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|THURSDAY, JUNE 8 - LAG OF THE MAXIMUM TEMPERATURE
You may have heard that sunburning happens fastest during the midday
hours. That is, the hours around noon. That's when the sun is highest
in the sky, so its rays are most direct and thus most intense.
But have you noticed that the highest temperature of the day usually doesn't occur
until later in the afternoon. In fact, the high temperature today probably occurred
sometime after 3pm.
So why doesn't the day's highest temperature coincide with the most intense sunlight?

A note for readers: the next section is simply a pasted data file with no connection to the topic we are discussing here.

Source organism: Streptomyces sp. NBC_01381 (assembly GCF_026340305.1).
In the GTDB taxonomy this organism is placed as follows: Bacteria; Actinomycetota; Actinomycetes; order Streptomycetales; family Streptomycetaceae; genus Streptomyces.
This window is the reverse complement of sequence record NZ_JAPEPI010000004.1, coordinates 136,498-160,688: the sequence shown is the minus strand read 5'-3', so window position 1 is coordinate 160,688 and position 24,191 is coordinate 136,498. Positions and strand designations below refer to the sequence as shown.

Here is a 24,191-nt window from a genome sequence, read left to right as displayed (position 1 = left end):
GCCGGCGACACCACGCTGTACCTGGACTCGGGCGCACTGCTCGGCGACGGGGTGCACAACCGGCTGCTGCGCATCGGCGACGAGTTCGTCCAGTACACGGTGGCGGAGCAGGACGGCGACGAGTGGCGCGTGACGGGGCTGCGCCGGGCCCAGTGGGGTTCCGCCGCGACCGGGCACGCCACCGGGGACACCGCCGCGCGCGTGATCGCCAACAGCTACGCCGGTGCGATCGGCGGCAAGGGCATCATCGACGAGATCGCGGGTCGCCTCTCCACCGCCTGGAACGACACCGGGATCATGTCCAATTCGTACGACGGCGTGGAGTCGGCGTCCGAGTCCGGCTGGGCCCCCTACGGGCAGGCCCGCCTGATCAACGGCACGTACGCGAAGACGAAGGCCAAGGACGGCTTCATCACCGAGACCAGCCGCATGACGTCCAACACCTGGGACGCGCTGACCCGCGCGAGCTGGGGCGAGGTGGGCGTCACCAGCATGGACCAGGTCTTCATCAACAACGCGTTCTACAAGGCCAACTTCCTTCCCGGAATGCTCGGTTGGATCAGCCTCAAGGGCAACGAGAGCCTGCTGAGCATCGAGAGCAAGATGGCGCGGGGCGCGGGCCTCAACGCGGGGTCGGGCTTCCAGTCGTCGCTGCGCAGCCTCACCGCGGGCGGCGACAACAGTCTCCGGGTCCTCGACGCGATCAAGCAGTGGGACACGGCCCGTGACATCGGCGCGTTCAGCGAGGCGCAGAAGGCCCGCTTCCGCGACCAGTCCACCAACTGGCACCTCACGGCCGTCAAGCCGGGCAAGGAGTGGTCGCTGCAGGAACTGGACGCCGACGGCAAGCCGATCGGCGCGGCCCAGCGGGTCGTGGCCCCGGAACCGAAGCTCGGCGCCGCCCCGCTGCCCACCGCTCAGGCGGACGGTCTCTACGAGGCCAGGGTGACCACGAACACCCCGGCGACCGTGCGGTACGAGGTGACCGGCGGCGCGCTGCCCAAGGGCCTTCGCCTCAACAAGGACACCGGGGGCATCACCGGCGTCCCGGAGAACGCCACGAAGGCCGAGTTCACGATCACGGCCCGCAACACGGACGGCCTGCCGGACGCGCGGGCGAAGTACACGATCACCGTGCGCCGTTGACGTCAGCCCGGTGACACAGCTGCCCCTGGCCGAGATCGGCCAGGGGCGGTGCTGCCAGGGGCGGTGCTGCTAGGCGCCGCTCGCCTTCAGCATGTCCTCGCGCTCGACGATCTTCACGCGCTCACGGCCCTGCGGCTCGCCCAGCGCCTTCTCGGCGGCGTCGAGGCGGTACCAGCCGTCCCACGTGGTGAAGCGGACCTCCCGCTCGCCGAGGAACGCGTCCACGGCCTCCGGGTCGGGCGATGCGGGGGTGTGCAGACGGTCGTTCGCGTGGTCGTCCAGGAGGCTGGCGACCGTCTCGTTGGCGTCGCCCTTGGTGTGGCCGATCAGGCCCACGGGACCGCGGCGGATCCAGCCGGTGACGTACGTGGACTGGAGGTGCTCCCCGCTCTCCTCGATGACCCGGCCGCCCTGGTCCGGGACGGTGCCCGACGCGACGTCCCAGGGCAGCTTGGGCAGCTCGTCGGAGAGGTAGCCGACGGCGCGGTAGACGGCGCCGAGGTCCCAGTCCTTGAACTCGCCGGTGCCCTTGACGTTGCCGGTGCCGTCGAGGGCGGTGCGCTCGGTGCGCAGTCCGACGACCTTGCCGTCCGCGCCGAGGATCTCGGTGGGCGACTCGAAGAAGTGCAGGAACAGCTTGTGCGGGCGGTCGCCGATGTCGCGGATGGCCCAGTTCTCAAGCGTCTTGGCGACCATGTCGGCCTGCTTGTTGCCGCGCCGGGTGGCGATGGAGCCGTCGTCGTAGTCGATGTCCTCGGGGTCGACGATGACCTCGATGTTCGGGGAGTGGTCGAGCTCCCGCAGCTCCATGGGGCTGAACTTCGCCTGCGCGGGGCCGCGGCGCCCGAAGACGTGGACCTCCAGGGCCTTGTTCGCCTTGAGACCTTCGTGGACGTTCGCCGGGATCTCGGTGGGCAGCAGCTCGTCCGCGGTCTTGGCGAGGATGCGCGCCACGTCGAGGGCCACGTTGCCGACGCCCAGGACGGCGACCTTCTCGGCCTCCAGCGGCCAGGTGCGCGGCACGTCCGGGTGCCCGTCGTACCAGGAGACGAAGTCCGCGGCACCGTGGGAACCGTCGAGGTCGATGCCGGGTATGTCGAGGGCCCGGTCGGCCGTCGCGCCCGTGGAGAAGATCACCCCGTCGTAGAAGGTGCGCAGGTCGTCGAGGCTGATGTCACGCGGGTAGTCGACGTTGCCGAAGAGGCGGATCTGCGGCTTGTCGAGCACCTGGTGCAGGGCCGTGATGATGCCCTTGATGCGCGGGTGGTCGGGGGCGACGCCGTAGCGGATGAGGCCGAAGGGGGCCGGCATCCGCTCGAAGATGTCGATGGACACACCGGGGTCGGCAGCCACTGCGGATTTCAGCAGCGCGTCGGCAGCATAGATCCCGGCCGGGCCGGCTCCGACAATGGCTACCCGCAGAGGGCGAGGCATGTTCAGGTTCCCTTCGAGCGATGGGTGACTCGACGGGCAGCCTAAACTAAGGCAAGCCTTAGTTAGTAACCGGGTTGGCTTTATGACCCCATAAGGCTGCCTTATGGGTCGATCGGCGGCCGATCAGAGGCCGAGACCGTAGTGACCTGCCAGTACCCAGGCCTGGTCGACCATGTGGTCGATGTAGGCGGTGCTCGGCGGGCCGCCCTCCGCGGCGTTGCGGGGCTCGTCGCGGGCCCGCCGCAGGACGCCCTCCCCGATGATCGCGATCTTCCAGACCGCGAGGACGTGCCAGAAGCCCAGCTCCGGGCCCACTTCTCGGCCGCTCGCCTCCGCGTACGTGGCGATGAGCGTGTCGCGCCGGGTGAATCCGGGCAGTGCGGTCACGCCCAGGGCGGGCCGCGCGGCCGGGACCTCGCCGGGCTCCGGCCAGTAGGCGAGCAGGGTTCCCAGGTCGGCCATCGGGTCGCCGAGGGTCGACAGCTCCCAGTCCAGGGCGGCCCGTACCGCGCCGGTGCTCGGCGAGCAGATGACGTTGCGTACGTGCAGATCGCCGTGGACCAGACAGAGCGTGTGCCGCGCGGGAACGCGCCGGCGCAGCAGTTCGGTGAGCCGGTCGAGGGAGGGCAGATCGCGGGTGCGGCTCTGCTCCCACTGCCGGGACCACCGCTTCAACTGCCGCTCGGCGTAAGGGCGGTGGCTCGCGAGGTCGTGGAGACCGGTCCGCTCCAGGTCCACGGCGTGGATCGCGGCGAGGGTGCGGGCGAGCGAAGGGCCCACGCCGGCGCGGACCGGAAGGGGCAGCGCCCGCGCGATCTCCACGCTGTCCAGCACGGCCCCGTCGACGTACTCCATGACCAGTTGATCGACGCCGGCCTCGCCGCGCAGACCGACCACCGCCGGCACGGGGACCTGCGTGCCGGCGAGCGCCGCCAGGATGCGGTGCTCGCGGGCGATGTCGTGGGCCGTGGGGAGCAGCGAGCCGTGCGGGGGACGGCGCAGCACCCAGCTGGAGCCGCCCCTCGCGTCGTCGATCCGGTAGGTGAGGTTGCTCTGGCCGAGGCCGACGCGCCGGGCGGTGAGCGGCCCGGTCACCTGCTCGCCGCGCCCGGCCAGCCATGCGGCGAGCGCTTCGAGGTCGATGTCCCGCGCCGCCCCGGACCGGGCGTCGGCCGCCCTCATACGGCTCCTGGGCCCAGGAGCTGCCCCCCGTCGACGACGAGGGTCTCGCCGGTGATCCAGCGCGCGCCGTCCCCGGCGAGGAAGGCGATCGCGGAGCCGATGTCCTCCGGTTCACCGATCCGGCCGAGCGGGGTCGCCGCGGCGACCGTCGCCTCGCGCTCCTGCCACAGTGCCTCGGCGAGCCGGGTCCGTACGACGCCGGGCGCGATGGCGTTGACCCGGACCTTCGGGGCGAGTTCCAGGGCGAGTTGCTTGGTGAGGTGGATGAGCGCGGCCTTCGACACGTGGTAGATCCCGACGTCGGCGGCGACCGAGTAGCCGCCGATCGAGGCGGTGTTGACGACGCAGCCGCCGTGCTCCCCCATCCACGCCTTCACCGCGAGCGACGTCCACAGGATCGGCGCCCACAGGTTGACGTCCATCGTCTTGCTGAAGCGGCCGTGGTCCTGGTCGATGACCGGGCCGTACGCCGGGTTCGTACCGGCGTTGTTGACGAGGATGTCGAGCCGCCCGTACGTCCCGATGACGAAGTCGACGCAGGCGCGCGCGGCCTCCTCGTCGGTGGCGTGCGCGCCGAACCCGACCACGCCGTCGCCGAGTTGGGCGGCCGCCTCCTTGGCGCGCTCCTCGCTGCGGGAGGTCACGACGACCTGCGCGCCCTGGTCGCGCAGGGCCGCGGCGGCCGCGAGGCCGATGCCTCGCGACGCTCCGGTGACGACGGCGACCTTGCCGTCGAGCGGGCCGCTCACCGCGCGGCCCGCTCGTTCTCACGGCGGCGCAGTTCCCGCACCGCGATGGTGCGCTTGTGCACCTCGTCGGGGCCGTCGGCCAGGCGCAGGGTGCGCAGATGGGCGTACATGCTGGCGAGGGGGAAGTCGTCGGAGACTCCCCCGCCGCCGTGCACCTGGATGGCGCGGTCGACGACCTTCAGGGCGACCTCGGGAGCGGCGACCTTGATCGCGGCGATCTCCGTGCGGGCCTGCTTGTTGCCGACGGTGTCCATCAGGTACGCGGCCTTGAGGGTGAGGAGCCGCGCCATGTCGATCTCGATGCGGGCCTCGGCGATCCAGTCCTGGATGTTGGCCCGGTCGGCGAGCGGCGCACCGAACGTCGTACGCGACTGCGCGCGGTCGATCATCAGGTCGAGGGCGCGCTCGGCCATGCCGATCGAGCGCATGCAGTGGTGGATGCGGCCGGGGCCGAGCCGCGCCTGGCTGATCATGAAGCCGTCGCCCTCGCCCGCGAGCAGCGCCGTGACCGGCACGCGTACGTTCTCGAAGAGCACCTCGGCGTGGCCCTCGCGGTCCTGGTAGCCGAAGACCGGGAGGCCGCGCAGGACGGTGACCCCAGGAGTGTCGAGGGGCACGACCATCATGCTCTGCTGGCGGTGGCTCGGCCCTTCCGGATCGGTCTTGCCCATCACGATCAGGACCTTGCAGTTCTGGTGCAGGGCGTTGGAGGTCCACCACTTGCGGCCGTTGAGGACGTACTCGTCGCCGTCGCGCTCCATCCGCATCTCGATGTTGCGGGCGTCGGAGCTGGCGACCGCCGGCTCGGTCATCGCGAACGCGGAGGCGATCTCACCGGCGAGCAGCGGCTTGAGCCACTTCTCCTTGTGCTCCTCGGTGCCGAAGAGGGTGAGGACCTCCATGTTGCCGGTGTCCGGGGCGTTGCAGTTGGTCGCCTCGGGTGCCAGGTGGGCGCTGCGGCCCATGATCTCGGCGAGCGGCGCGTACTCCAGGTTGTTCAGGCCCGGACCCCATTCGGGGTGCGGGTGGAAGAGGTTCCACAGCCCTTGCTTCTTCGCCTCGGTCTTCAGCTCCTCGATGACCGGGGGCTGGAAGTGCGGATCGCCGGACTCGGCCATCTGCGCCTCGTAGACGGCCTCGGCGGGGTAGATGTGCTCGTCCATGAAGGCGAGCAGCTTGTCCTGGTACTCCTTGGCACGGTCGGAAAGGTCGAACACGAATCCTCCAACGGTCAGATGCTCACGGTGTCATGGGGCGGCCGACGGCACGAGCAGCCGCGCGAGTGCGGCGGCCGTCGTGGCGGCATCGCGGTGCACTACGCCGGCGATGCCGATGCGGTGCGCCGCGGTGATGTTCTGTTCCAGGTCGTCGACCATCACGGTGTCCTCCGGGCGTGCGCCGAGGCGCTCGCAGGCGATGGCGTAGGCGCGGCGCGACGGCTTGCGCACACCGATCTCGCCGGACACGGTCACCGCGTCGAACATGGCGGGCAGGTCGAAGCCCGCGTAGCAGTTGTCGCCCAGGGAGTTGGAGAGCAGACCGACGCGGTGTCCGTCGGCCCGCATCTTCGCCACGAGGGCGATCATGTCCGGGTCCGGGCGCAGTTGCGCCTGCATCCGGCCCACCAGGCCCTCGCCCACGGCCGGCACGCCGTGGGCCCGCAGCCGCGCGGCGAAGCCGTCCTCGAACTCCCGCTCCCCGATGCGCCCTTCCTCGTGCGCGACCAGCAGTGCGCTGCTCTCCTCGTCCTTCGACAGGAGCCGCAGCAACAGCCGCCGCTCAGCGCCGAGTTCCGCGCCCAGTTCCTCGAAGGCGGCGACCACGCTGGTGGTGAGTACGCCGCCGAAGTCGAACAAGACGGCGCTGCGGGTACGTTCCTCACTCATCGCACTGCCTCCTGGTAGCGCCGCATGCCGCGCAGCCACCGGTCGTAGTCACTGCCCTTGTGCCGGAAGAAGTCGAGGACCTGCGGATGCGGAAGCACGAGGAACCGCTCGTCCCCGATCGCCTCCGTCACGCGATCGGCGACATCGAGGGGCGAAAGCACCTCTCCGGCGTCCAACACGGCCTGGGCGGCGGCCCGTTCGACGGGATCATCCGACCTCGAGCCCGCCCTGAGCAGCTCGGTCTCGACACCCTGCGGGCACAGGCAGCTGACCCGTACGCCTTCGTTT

The answer has to do with the way air heats up. The sun doesn't really heat the air
directly - instead, the sun heats the ground, and the ground heats the air.
Just like cold pizza takes time to heat up in the oven, the ground takes time to
heat up from sunshine. And then it takes time for the ground to heat the air.
This step-by-step heating creates a delay of a few hours between the time of the
most intense sunlight and the time of the day's highest temperature.